Carry Your Own Bag: Why Your Attitude Matters to College Coaches



By Lexi Sotiros, NCSA recruiting coordinator

An athlete’s talent plays a huge role in the recruiting process, but there’s another factor that is often overlooked by players: attitude.

Anyone who has been on a team knows that, without good team chemistry, it’s almost impossible to be successful on or off the field. Winning teams have a great culture, whether that’s at practice, during competition or just when they are hanging out together. It also gives each teammate the feeling that everyone on their team has their back, which in turn, helps everyone play well together on the field as well. Personally, I have been on both sides of the fence. I have played with teams that had outstanding team chemistry—and some that didn’t.

One thing I have taken away from my own experience is that one particular teammate could be a total standout player, but without a positive attitude, their chances of being recruited at the college level get slimmer. 

The importance of intangibles to a college coach

I played Division II softball in the Great Lakes Valley Conference (GLVC). I’m sure all of us have teams we hated playing against, as well as teams we loved playing against. One team in the GLVC that has always stood out to me was The University of Southern Indiana. Don’t get me wrong, it was absolutely a competitive setting each time we played! However, I still admire this team for a few reasons. I enjoyed playing USI because the girls always had great attitudes and respect for their opponents, but more importantly, they had respect for their coaching staff and each other.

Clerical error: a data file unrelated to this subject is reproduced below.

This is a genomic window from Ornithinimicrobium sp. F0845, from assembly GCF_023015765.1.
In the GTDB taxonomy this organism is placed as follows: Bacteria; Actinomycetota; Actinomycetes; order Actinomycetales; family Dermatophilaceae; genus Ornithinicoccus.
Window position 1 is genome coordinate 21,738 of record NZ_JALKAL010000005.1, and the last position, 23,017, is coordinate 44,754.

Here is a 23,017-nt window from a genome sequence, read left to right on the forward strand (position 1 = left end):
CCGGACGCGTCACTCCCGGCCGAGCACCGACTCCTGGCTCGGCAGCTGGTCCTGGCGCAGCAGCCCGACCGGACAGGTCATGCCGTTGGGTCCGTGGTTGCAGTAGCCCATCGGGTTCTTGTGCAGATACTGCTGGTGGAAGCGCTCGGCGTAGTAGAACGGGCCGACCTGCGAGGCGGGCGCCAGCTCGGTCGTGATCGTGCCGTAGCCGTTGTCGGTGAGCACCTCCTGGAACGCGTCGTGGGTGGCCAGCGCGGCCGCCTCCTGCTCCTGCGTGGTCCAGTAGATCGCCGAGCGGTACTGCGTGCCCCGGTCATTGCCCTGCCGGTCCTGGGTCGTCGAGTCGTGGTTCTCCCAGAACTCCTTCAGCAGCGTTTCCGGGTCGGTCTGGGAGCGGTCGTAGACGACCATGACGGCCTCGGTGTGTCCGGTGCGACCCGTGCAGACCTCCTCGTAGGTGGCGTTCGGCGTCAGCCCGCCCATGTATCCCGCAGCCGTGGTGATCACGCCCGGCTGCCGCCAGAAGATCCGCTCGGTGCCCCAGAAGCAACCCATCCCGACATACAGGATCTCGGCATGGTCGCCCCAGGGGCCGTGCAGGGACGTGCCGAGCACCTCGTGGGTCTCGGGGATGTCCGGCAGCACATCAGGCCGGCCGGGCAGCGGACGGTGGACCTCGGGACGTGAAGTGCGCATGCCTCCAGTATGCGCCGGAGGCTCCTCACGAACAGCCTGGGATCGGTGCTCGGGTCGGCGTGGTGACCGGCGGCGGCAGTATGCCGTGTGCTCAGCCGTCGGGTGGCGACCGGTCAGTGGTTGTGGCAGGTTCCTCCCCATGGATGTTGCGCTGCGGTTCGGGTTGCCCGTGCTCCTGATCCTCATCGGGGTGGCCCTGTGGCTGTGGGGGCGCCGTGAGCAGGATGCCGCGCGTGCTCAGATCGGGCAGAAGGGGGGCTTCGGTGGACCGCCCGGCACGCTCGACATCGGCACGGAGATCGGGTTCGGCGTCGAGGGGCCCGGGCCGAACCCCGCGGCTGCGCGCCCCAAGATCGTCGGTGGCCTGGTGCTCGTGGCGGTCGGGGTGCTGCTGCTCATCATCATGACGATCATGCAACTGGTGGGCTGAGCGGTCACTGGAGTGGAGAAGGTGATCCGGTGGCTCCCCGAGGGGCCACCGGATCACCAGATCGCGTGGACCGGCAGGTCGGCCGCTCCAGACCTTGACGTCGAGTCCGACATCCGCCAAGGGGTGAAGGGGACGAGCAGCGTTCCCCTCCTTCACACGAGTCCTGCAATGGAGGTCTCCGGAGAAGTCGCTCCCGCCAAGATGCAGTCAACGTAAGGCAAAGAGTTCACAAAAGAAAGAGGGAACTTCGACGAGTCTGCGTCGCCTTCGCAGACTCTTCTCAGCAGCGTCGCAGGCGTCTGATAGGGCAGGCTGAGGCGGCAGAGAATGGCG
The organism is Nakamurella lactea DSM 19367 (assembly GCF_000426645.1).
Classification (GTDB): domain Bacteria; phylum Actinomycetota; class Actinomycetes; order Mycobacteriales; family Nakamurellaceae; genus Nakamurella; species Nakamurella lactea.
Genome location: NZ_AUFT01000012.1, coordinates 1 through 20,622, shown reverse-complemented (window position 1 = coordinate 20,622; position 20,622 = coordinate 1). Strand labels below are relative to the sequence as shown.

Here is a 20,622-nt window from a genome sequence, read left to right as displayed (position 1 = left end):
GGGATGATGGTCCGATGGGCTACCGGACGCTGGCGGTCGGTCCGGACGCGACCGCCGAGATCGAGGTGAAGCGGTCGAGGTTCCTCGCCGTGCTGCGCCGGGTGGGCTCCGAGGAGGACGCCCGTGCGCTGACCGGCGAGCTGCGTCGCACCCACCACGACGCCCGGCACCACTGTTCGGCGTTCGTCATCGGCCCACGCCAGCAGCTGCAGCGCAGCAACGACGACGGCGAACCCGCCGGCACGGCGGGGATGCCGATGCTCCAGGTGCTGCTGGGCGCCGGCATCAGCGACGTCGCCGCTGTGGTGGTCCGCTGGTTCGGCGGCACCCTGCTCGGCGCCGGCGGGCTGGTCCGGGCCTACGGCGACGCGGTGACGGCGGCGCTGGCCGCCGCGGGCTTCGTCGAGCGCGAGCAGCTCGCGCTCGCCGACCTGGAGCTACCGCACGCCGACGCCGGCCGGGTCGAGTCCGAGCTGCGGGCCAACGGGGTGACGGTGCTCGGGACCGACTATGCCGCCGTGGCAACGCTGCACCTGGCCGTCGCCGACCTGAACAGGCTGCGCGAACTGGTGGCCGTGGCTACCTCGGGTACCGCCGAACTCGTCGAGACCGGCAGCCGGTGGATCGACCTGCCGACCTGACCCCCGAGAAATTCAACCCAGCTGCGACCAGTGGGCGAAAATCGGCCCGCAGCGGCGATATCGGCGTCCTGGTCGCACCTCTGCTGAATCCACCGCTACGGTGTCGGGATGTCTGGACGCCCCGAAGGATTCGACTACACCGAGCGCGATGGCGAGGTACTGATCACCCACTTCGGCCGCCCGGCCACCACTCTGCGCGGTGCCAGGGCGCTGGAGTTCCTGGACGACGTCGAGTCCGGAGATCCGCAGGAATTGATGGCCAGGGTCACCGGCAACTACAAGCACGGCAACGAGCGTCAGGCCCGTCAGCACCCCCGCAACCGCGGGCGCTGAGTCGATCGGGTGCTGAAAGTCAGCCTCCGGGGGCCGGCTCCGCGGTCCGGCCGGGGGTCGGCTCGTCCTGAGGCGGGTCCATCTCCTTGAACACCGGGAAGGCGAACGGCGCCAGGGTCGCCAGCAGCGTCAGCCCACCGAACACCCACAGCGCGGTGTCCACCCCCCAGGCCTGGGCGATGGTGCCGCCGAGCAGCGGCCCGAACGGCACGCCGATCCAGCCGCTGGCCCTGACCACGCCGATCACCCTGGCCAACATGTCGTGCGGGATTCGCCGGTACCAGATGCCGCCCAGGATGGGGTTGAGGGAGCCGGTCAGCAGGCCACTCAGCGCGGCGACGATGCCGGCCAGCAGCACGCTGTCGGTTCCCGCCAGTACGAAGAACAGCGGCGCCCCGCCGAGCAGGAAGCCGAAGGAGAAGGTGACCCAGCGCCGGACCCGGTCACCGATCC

I was delighted and honored to speak with the University of Southern Indiana’s Head Softball Coach Sue Kunkle about this matter, and she mentioned quite a few characteristics that she looks for in a recruit, beyond talent alone. A few of the characteristics she mentioned were maturity, taking initiative and being versatile.

Coach Kunkle mentioned, “When I speak at clinics, many athletes and parents ask what we look for and how do they get recruited. If a player is rude to their coaches, teammates or parents, we usually keep walking. Remember that, where there is one athlete worthy of a college uniform, there could be two athletes that are better.”

When coaches are out recruiting, they see everything

College coaches watch for how players speak to their parents and coaches, the way they handle failure and even how much time they spend on their cellphone. We all know that softball is a game of failure, but how you handle that failure recovery can be the difference that gets you that roster spot. Unfortunately, it can do the exact opposite, too!

Coach Kunkle also mentioned a lot about composure. We often confuse being competitive with having a bad attitude. There is nothing wrong with holding yourself to a high standard and having high expectations when it comes to performance on the field. However, it is up to you to separate the two.

Coach Kunkle said, “If you are rude to coaches, teammates or your parents, we usually keep walking. You throw helmets or disrespect an umpire, we usually keep walking. Keep your emotions in check.”

In addition to being athletically talented, having a good attitude and being a great teammate can make you that all-around player coaches are looking for. Always remember to keep a positive attitude and your emotions in check at all times, and you will see yourself succeed in the recruiting process!

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